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Sequel finds Peter Pan unchanged, Neverland in trouble

British writer Geraldine McCaughrean is preparing to take young readers back to Neverland with the publication on Thursday of an authorized sequel to J.M. Barrie's Peter Pan.

British writer Geraldine McCaughrean is preparing to take young readers back to Neverland with the publication on Thursday of an authorized sequel to J.M. Barrie's Peter Pan.

The plot to her book, Peter Pan in Scarlet, has been a closely guarded secret, though the New York Times leaked part of it at the end of August.

The first chapter has been released in advance ofpublication of the book, which is to be launched Thursday at Kensington Palace.

"The book was not hard to write, because Peter really got a grip on me," said McCaughrean, who beat nearly 200 other entries in a competition to choose an author for the sequel.

She has set the book about 20 years after Barrie's story, with Wendy a young mother and the Lost Boys now Old Boys.

When John finds a cutlass in his bed and the other boys have disturbing dreams of crocodiles and war paint, Wendy knows what they have to do.

"Something is wrong in Neverland, gentlemen," she announces. "And that is why we must go back."

In the process of going back, they are transformed into children again, ready to have a new adventure with Peter Pan in a vastly transformed Neverland.

McCaughrean has discarded Barrie's Edwardian language in the book, but stuck very close to the original in tone and character development.

Unlike many of the unauthorized sequels to the beloved classic, McCaughrean's version does not portray Peter Pan as heroic and kindly.

Instead he is the selfish, self-centred creation that Barrie made him, and just as likely to perform acts of childish cruelty.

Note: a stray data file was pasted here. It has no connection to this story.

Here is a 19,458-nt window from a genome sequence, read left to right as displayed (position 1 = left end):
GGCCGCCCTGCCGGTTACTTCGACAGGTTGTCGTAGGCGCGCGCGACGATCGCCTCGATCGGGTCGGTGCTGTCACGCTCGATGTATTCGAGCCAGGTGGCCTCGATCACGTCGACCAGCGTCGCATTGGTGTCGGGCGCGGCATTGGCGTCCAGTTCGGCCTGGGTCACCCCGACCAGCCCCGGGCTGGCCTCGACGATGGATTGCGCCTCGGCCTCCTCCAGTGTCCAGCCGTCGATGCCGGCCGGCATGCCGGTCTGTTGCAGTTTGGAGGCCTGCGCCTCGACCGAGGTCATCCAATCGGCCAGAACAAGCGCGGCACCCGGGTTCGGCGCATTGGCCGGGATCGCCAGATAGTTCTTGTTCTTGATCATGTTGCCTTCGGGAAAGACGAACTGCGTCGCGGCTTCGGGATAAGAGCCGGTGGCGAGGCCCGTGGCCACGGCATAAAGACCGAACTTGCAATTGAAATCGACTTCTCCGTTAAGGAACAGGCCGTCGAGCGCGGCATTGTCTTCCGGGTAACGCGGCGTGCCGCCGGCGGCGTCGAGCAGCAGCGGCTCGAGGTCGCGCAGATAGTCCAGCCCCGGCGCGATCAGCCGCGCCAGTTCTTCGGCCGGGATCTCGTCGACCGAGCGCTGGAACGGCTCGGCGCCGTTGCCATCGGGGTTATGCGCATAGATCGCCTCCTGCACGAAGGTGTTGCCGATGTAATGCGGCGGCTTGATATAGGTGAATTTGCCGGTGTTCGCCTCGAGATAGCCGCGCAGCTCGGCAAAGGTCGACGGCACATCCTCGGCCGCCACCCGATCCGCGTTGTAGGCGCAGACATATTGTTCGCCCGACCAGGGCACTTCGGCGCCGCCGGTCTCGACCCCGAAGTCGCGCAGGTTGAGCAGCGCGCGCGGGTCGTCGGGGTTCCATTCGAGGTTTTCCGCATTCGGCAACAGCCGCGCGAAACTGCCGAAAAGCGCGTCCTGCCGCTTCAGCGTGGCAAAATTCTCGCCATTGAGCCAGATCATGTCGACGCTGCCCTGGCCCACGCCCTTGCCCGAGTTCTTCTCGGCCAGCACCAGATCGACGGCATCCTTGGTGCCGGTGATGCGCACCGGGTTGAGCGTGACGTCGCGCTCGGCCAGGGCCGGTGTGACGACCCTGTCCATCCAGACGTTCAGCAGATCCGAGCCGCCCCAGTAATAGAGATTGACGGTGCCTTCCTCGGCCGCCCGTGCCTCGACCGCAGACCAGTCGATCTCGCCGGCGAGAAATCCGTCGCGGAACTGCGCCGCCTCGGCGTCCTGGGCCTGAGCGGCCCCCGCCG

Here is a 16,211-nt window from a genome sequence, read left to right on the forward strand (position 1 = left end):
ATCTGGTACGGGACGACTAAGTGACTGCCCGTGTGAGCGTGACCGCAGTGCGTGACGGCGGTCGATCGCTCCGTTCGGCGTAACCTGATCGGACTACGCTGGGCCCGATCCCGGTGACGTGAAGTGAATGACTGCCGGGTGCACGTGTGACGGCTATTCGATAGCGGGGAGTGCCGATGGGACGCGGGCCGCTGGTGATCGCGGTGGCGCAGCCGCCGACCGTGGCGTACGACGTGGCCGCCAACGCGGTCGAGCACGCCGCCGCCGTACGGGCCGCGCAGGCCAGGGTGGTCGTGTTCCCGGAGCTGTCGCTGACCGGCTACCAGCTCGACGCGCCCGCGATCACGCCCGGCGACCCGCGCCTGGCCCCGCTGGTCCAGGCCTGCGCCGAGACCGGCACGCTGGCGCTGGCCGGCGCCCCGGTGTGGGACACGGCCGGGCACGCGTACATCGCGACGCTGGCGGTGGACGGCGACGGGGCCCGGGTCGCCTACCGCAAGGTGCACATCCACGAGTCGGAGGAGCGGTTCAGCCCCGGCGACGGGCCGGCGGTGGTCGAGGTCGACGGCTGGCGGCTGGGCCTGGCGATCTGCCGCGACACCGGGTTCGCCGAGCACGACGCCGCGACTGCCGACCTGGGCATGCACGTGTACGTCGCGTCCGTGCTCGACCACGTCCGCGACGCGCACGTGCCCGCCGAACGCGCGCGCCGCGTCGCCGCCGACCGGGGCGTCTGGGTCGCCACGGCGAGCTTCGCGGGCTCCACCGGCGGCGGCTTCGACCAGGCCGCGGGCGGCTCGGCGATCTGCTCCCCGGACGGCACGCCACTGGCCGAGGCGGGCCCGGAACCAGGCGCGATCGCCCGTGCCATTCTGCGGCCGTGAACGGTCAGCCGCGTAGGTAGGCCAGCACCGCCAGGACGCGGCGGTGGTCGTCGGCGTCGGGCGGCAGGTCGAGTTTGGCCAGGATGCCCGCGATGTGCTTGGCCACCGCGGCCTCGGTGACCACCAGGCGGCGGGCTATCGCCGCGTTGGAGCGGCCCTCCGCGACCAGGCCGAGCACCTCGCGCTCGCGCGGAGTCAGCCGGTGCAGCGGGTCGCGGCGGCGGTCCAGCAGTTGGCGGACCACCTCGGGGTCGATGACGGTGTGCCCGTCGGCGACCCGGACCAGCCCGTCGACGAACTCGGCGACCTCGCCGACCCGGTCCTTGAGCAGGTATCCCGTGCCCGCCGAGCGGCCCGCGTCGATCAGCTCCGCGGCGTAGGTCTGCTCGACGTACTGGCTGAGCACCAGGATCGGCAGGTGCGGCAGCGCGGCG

McCaughrean's story introduces a new fairy, although Tinkerbell comes in later and is set in a similar world of fantasy, featuring occasionally dark encounters with pirates, animals and a circus.

The former teacher and journalist, who has won three prestigious Whitbread literary awards for her children's books, said she identifies in some ways with Barrie.

Children need'this other world'

"We both understand that children need this other world. They need to get away from being small and subjugated," she said.

"And we both love fairies and the magical."

McCaughrean said she rejected the idea of a contemporary Peter Pan, but has created a story suitable for contemporary children, with Wendy taking a more active role.

Oxford will publish the book in the U.K., and Simon & Schuster in the U.S. The U.S. edition, priced at $37.99 according to Chapters Indigo,is to be sold in Canada.

James Matthew Barrie bequeathed the rights to Peter Pan and all the characters from his novel to The Great Ormond Street Hospital in London when he died.

The hospital, which held British, but not U.S., copyright on the books, has used funds from the rights to rebuild and offer services for children.

Peter Pan in Scarlet is also to be a fundraiser, helping the hospital restore or rebuild wings dating from the 1930s.

The Peter Pan character first appeared in a 1902 novel, The Little White Bird, and the play about him premiered at the Duke of York's theatre in London two years later.

Barrie turned the story into a children's book in 1911, and its combination of mystery and magic have made it a classic.

Barrie had no children, but adopted the Llewelyn Davis boys when their parents died of cancer. He often preferred the company of children to adults.

"But where I differ from Barrie is that I don't believe that life goes downhill after childhood," McCaughrean said in one of the interviews she has been giving in Britain to promote the book.

Publishers on both sidesof theAtlantic are hoping the book, aimed at readers aged eight and up, will be this year'sChristmas hit.

McCaughrean has written 125books, including children's versions of The Odyssey and The Canterbury Tales.

With files from Associated Press

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